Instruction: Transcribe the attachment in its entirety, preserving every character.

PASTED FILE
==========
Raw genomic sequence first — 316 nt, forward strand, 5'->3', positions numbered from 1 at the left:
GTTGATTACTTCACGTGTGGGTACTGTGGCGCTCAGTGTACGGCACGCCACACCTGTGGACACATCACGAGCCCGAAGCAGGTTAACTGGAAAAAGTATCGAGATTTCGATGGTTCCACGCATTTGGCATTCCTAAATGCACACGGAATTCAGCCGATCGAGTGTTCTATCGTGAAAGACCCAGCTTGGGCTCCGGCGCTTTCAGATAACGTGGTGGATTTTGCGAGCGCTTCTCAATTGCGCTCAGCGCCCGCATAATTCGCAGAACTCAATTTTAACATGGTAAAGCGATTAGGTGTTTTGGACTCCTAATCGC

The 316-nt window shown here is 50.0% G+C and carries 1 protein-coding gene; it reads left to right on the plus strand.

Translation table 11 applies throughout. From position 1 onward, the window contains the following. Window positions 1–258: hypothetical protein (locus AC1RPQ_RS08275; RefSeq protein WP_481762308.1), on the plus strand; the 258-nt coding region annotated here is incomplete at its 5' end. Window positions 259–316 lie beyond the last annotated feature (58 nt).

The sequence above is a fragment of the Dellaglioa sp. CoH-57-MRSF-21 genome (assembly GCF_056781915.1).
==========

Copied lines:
Raw genomic sequence first — 316 nt, forward strand, 5'->3', positions numbered from 1 at the left:
GTTGATTACTTCACGTGTGGGTACTGTGGCGCTCAGTGTACGGCACGCCACACCTGTGGACACATCACGAGCCCGAAGCAGGTTAACTGGAAAAAGTATCGAGATTTCGATGGTTCCACGCATTTGGCATTCCTAAATGCACACGGAATTCAGCCGATCGAGTGTTCTATCGTGAAAGACCCAGCTTGGGCTCCGGCGCTTTCAGATAACGTGGTGGATTTTGCGAGCGCTTCTCAATTGCGCTCAGCGCCCGCATAATTCGCAGAACTCAATTTTAACATGGTAAAGCGATTAGGTGTTTTGGACTCCTAATCGC

The 316-nt window shown here is 50.0% G+C and carries 1 protein-coding gene; it reads left to right on the plus strand.

Translation table 11 applies throughout. From position 1 onward, the window contains the following. Window positions 1–258: hypothetical protein (locus AC1RPQ_RS08275; RefSeq protein WP_481762308.1), on the plus strand; the 258-nt coding region annotated here is incomplete at its 5' end. Window positions 259–316 lie beyond the last annotated feature (58 nt).

The sequence above is a fragment of the Dellaglioa sp. CoH-57-MRSF-21 genome (assembly GCF_056781915.1).